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Merchant of Venice (Arden Shakespeare: Third) - John Drakakis, William Shakespeare
Merchant of Venice (Arden Shakespeare: Third)
by: (author) (author)
The Merchant of Venice is perhaps most associated not with its titular hero, Antonio, but with the complex figure of the money lender, Shylock. The play was described as a comedy in the First Folio but its modern audiences find it more problematic to categorize. The vilification of Shylock “the... show more
The Merchant of Venice is perhaps most associated not with its titular hero, Antonio, but with the complex figure of the money lender, Shylock. The play was described as a comedy in the First Folio but its modern audiences find it more problematic to categorize. The vilification of Shylock “the Jew” can be very uncomfortable for a modern, post-holocaust audience and debates continue as to whether Shakespeare’s portrayal of this complex man is sympathetic or anti-Semitic.  John Drakakis’ comprehensive introduction traces the stage history of the figure of the Jew and looks boldly at twenty-first century issues surrounding it. He also explores other themes of the play such as father/daughter relations, the power of money and the forceful character of Portia, to offer readers an energetic, original and revelatory reading of this challenging play.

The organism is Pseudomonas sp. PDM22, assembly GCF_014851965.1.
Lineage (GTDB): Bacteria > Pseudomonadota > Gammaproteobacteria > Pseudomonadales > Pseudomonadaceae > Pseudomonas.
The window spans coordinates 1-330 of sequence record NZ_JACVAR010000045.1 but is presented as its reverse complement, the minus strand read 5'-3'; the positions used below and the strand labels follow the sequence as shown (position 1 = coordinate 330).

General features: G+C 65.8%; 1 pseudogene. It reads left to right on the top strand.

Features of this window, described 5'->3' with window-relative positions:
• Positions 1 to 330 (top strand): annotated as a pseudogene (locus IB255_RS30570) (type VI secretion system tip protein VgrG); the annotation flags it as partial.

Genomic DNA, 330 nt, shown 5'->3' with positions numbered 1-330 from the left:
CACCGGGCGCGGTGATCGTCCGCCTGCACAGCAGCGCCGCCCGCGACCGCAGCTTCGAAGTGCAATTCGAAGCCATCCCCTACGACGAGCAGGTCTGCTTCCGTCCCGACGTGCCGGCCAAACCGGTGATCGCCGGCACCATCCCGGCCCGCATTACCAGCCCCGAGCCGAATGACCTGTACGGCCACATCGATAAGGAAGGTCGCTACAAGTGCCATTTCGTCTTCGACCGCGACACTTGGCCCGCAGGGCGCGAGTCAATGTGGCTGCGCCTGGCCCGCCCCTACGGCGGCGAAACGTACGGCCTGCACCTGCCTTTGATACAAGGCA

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Format: paperback
ISBN: 9781903436813 (1903436818)
ASIN: 1903436818
Publisher: Arden Shakespeare
Pages no: 350
Edition language: English
Bookstores:
Community Reviews
Abandoned by Booklikes
Abandoned by Booklikes rated it
2.0 The Merchant of Venice
“To bait fish withal: if it will feed nothing else, it will feed my revenge. He hath disgraced me, and hindered me half a million; laughed at my losses,mocked at my gains, scorned my nation, thwarted my bargains, cooled my friends, heated mine enemies; and what's his reason? I am a Jew. Hath not a J...
Meandering Em's
Meandering Em's rated it
4.5 How is this a comedy?
This is a very strange play. Many call it a comedy, but there is very little that is humorous. It has a villain named Shylock, who is always referred to as a Jew, with the word "dirty" implied, but not said. There is a rebellious daughter, a melancholy merchant, and an enterprising heroine named Por...
The Bookchemist
The Bookchemist rated it
Still incredibly interesting and relevant in today's world, The Merchant of Venice analyzes how quicly the role of the bad guy can shift in a conflict and how thin the line between "right" and "good" is. Also features some constructive, always appreciable lines on how Jews are people too.Featured in...
A Sea of Stars
A Sea of Stars rated it
3.0
This only gets 3 stars because of Portia. Sassy, brilliant Portia.
Julian Meynell's Books
Julian Meynell's Books rated it
5.0 The Merchant of Venice
A deeply misunderstood play because of its complexities. The key to understanding the play is that Shakespeare has created and blended into one play two totally different plays. There is the Comedy in which Shylock is the comedic villain and the tragedy in which he is the doomed hero. Both plays ...
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